The FOMC raised the fed funds rate 25 basis points, as expected.
Below is an excerpt from the full Sevens Report, focusing on the takeaways from the March 15, 2017 Fed meeting. The Sevens Report is everything you need to know about the markets in your inbox by 7am in 7 minutes or less. Sign up for a free 2-week trial today!
The results of this meeting largely met our “What’s Expected,” scenario, as the Fed did hike 25 basis points, but the median “dots” for the number of hikes in 2017 and 2018 were unchanged at three in each year.
So, the Fed generally met well-telegraphed expectations, and the market took it dovishly (as you’d expect). Futures doubled their pre-Fed gains while the dollar dropped sharply and bonds rallied.
Yet, despite the initial moves, I don’t see Thursday’s Fed decision as a bullish game changer, simply because unless we get a surprise downturn in economic data (which won’t be good for stocks), risk still remains for more rate hikes going forward.
So despite the somewhat confusing Fed tactic of rushing to hike in March, only to keep the statement and projections dovish, I’m sticking with my expected market reactions… Stocks rallied, but this isn’t a bullish game-changer; bond yields dropped but it’s likely not a reversal in the uptrend in yields (same for the dollar), and gold rallied and while we may not see a sustained rally just yet, the outlook is becoming more favorable.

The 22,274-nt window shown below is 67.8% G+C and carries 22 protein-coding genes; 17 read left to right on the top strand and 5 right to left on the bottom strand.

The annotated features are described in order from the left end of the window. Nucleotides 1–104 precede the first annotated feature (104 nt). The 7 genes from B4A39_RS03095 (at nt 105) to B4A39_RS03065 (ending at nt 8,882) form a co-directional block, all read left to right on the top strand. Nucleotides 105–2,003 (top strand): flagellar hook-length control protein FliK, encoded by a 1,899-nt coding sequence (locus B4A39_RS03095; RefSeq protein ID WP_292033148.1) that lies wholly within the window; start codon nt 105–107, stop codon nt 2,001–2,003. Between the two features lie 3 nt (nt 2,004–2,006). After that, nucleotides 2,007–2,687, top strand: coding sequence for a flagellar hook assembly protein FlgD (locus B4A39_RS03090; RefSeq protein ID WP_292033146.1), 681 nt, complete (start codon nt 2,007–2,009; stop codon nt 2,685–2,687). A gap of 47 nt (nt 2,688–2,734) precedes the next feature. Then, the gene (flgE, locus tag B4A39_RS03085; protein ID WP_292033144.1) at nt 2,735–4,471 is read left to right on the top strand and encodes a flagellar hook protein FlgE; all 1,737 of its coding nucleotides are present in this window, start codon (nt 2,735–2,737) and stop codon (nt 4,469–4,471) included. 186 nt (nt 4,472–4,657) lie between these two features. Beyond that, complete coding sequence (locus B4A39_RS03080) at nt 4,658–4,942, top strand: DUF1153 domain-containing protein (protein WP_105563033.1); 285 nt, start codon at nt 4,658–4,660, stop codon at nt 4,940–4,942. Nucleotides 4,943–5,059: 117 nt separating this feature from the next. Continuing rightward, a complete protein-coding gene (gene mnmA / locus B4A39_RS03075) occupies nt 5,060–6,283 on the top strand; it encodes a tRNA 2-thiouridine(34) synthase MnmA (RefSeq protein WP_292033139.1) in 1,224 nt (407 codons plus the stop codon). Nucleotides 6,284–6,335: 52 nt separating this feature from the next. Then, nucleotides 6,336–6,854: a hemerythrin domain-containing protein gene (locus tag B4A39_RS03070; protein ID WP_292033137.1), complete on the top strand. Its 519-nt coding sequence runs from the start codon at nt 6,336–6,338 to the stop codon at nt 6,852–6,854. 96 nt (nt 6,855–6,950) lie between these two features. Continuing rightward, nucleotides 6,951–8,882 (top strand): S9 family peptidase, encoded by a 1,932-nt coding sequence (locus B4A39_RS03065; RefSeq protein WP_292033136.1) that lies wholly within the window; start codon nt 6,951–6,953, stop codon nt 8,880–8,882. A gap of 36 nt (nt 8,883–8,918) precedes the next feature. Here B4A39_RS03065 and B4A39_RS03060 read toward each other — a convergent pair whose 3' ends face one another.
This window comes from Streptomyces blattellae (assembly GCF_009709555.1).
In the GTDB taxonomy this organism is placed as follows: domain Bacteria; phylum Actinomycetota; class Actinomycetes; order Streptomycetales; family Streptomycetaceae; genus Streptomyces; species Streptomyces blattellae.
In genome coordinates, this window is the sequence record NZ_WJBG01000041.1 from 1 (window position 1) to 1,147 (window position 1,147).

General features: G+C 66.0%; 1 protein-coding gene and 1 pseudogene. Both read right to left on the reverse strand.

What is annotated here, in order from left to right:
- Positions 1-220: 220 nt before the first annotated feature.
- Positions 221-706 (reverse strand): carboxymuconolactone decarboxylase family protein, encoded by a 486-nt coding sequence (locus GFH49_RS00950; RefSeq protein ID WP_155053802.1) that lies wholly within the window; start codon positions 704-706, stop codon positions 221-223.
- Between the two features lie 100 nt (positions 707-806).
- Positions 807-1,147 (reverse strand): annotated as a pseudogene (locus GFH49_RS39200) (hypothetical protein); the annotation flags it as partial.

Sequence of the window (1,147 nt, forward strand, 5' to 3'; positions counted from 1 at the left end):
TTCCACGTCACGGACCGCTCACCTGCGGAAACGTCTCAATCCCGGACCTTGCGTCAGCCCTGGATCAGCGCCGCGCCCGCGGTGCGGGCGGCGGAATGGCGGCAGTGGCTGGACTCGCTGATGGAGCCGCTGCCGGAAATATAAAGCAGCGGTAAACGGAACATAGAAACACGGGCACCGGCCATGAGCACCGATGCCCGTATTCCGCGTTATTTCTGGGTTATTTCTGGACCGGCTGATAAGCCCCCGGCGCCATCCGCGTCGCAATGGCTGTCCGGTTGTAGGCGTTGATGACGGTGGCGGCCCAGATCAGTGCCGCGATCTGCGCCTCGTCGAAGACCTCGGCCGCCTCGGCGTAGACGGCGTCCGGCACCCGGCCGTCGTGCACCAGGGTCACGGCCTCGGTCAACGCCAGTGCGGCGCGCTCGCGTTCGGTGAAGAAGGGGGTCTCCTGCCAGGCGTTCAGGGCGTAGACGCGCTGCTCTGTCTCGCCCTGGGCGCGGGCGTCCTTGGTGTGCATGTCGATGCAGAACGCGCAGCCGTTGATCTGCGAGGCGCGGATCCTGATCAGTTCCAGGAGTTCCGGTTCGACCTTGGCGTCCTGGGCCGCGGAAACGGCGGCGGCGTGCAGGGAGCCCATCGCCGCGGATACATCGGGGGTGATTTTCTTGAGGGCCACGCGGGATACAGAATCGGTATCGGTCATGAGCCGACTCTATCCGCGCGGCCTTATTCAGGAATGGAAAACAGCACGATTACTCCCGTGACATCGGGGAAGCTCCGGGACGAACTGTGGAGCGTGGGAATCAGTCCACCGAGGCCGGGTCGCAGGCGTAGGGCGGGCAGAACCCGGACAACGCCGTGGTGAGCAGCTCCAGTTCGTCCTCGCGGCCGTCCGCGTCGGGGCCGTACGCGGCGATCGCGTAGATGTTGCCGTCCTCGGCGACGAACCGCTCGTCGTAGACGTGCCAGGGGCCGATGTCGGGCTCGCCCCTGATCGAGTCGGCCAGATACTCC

Going forward, the market still expects two more hikes in 2017, with June being a close call.
- February CPI rose 0.1%, meeting expectations.
- Core CPI rose 0.2%, also meeting expectations
CPI inflation data largely met expectations on March 15th and the numbers likely didn’t have any effect on the FOMC decision. However, the important point here is that PPI and CPI both confirmed inflation pressures continue to build. Case in point, the year-over-year headline CPI rose to 2.7%, which is a five-year high, while core rose to 2.2%, above the Fed’s stated 2% goal.
From a practical investment management standpoint, this continues to underscore the need for investors to make sure they are positively skewed to inflation for medium- and longer-term accounts (i.e. more equity exposure, reduced long-term bond exposure, TIPS exposure, select hard asset exposure).
- February retail sales rose 0.1%, meeting expectations.
There was some noise to cut through in this report, because while the headline met expectations, the more important “control” group (retail sales less autos, gas and building materials) rose just 0.1% vs. (E) 0.3%.
Again, we and others look at the control group because it’s the best measure of discretionary consumer spending. And while that number did miss estimates, the January data saw a big, positive revision, as the control group went from up 0.4% in January to 0.8%. All in all, the numbers were basically in line.
From a market standpoint, this retail sales number still leaves a large and uncomfortable gap between sentiment data (like the Empire Manufacturing Survey and PMIs, which are very strong) and actual, hard data.
Case in point, the Atlanta Fed GDP Now estimate for Q1 GDP fell to 0.9%—hardly robust growth.
Yes, for now the expectation of better growth is off-setting lackluster hard data, but at some point the hard data needs to start to reflect these high sentiment surveys.
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